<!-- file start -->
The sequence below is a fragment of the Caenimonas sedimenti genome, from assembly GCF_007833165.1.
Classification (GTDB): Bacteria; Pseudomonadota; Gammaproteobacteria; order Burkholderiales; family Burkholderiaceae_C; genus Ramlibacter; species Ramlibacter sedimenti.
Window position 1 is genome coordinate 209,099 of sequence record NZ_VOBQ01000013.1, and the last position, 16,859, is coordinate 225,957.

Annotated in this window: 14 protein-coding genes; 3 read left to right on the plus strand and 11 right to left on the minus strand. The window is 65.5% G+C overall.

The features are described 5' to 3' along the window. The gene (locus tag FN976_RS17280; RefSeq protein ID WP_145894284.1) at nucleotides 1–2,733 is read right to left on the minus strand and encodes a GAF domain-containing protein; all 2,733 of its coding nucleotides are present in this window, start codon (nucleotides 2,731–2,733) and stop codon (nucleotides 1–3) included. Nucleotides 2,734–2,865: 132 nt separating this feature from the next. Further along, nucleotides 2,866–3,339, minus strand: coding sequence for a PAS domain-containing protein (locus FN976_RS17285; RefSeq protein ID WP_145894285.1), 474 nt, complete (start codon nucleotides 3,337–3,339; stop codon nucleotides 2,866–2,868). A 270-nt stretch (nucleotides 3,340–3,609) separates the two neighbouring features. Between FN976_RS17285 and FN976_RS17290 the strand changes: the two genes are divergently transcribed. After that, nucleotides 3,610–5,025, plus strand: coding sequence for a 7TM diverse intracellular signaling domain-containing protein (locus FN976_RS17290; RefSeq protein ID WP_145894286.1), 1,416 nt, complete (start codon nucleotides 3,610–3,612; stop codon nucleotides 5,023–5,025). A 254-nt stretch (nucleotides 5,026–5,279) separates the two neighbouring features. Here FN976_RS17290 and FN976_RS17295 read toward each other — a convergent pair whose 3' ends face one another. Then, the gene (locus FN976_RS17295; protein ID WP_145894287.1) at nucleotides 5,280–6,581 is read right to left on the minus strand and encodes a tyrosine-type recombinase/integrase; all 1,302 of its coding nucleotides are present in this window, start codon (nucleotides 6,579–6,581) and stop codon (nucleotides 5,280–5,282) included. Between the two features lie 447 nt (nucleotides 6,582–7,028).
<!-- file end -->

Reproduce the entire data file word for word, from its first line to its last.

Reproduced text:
The sequence below is a fragment of the Caenimonas sedimenti genome, from assembly GCF_007833165.1.
Classification (GTDB): Bacteria; Pseudomonadota; Gammaproteobacteria; order Burkholderiales; family Burkholderiaceae_C; genus Ramlibacter; species Ramlibacter sedimenti.
Window position 1 is genome coordinate 209,099 of sequence record NZ_VOBQ01000013.1, and the last position, 16,859, is coordinate 225,957.

Annotated in this window: 14 protein-coding genes; 3 read left to right on the plus strand and 11 right to left on the minus strand. The window is 65.5% G+C overall.

The features are described 5' to 3' along the window. The gene (locus tag FN976_RS17280; RefSeq protein ID WP_145894284.1) at nucleotides 1–2,733 is read right to left on the minus strand and encodes a GAF domain-containing protein; all 2,733 of its coding nucleotides are present in this window, start codon (nucleotides 2,731–2,733) and stop codon (nucleotides 1–3) included. Nucleotides 2,734–2,865: 132 nt separating this feature from the next. Further along, nucleotides 2,866–3,339, minus strand: coding sequence for a PAS domain-containing protein (locus FN976_RS17285; RefSeq protein ID WP_145894285.1), 474 nt, complete (start codon nucleotides 3,337–3,339; stop codon nucleotides 2,866–2,868). A 270-nt stretch (nucleotides 3,340–3,609) separates the two neighbouring features. Between FN976_RS17285 and FN976_RS17290 the strand changes: the two genes are divergently transcribed. After that, nucleotides 3,610–5,025, plus strand: coding sequence for a 7TM diverse intracellular signaling domain-containing protein (locus FN976_RS17290; RefSeq protein ID WP_145894286.1), 1,416 nt, complete (start codon nucleotides 3,610–3,612; stop codon nucleotides 5,023–5,025). A 254-nt stretch (nucleotides 5,026–5,279) separates the two neighbouring features. Here FN976_RS17290 and FN976_RS17295 read toward each other — a convergent pair whose 3' ends face one another. Then, the gene (locus FN976_RS17295; protein ID WP_145894287.1) at nucleotides 5,280–6,581 is read right to left on the minus strand and encodes a tyrosine-type recombinase/integrase; all 1,302 of its coding nucleotides are present in this window, start codon (nucleotides 6,579–6,581) and stop codon (nucleotides 5,280–5,282) included. Between the two features lie 447 nt (nucleotides 6,582–7,028).